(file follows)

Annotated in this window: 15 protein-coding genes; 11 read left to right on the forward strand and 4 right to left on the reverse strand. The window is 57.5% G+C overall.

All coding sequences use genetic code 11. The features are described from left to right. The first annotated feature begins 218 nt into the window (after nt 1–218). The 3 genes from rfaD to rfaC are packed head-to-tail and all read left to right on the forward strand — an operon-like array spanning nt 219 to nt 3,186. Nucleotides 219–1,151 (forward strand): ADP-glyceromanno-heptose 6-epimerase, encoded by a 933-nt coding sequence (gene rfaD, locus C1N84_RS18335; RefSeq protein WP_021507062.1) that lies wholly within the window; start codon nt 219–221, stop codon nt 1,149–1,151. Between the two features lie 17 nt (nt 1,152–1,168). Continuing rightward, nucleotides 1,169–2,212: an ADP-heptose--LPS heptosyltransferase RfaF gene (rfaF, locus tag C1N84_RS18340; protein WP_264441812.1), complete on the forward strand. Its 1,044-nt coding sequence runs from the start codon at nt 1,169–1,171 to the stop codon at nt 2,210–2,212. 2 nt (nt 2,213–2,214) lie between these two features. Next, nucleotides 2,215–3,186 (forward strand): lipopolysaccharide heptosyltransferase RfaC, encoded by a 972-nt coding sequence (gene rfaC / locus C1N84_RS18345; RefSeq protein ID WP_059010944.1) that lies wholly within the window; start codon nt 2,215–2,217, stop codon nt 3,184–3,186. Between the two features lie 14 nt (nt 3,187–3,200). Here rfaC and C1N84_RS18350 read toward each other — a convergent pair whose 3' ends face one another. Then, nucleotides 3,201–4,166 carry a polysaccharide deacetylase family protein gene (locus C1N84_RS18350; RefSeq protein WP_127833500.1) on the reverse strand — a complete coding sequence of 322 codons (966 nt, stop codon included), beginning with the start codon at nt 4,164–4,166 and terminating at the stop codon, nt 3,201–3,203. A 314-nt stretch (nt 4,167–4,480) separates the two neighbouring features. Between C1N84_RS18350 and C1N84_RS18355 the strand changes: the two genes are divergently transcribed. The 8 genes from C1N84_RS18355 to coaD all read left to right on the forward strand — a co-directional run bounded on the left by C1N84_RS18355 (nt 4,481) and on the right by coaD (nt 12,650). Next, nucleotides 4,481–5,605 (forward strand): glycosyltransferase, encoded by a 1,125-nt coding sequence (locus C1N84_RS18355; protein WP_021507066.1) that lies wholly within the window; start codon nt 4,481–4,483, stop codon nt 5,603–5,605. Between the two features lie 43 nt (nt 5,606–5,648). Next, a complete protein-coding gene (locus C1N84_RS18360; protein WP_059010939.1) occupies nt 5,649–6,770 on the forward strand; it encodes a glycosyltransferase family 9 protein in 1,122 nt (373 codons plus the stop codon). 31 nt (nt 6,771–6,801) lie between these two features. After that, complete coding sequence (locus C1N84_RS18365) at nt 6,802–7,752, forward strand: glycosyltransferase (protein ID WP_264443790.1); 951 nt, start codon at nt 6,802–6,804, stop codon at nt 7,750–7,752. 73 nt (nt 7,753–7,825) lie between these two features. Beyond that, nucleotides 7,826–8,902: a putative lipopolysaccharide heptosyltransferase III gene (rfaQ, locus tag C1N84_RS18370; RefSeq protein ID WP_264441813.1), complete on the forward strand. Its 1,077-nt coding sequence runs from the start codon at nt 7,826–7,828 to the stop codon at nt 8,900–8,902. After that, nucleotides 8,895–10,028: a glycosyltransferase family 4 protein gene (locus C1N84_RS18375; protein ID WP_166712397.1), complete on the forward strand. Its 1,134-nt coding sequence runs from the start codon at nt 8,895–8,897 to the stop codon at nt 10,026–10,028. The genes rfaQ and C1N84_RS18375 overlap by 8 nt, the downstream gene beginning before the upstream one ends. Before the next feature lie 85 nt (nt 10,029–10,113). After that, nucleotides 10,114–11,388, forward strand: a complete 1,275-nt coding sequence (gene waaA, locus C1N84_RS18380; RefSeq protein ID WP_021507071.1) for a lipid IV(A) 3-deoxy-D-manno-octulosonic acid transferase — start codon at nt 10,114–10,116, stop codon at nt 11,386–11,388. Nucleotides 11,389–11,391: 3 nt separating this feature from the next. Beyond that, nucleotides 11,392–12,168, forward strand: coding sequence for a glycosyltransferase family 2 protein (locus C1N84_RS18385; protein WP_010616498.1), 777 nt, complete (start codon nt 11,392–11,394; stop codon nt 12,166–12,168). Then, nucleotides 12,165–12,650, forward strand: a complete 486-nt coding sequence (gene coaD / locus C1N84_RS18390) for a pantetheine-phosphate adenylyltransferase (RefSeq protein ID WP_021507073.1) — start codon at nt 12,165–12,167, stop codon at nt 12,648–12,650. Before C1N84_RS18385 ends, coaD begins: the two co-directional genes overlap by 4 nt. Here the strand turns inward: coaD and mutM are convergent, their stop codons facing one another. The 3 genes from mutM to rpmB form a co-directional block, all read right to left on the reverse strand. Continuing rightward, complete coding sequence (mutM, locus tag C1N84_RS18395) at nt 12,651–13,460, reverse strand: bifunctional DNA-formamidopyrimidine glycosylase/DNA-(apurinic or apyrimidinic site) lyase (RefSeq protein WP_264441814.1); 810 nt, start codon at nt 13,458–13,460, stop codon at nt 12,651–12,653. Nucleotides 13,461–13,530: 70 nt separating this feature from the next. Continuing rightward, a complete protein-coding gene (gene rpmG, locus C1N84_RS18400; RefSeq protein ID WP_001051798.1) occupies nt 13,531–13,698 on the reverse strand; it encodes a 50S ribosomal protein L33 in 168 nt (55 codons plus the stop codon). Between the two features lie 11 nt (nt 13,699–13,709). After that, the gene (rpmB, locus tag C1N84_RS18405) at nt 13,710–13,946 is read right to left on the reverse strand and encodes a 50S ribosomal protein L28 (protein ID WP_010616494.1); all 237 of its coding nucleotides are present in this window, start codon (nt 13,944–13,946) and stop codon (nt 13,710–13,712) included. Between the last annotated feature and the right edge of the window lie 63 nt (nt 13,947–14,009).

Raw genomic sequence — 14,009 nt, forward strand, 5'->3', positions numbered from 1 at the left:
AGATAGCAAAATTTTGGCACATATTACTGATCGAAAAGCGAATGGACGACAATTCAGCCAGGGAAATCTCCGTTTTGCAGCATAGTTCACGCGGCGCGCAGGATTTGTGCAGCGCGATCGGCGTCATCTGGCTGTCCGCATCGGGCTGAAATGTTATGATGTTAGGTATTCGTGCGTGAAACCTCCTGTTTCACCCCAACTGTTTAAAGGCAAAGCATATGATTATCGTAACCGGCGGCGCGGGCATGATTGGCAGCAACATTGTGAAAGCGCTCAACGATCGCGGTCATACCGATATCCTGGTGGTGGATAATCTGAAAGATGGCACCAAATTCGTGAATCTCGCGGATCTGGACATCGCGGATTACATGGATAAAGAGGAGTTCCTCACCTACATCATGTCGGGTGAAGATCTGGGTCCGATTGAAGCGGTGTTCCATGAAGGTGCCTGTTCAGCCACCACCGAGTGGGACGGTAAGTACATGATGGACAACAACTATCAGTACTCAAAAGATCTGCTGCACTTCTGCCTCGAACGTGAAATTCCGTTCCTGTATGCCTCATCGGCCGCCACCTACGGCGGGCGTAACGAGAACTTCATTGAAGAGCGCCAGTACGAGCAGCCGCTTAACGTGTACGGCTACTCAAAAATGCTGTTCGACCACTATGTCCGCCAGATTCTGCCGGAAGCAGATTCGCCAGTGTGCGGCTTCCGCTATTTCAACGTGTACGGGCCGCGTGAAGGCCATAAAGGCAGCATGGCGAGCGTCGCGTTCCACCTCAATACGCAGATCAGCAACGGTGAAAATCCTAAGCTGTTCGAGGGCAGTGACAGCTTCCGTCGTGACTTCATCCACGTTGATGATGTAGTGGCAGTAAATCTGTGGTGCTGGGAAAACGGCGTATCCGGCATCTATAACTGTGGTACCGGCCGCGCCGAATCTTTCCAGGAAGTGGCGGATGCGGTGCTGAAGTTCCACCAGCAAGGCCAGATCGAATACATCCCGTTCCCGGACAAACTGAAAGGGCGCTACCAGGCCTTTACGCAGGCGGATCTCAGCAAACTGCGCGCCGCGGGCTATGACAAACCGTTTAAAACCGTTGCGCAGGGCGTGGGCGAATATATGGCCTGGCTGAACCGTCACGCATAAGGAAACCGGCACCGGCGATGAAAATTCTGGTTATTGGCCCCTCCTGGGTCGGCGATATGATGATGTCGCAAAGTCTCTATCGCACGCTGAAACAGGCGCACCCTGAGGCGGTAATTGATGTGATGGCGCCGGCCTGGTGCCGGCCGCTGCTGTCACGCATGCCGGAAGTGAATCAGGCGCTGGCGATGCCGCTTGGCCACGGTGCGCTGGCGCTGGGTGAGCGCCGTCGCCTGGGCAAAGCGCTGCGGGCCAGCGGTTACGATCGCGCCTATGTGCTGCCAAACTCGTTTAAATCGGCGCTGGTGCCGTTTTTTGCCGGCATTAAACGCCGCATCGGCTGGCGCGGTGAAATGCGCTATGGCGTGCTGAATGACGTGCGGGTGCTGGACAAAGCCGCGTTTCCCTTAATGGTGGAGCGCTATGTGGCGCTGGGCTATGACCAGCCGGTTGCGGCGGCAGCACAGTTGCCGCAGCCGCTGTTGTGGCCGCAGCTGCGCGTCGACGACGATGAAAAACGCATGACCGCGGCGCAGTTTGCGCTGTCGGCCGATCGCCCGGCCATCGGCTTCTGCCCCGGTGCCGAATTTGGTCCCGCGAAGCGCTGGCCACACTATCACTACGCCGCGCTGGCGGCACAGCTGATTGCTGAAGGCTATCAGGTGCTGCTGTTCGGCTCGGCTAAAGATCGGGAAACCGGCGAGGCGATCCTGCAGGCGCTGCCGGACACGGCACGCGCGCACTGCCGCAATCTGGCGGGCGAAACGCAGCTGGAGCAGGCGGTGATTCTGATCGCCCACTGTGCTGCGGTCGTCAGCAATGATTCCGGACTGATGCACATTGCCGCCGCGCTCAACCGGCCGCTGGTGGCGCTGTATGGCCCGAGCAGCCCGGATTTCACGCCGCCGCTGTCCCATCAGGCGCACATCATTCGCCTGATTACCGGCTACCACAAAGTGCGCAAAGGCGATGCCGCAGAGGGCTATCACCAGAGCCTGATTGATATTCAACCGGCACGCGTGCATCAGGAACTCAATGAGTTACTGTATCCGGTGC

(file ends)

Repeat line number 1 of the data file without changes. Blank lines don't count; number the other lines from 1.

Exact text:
Annotated in this window: 15 protein-coding genes; 11 read left to right on the forward strand and 4 right to left on the reverse strand. The window is 57.5% G+C overall.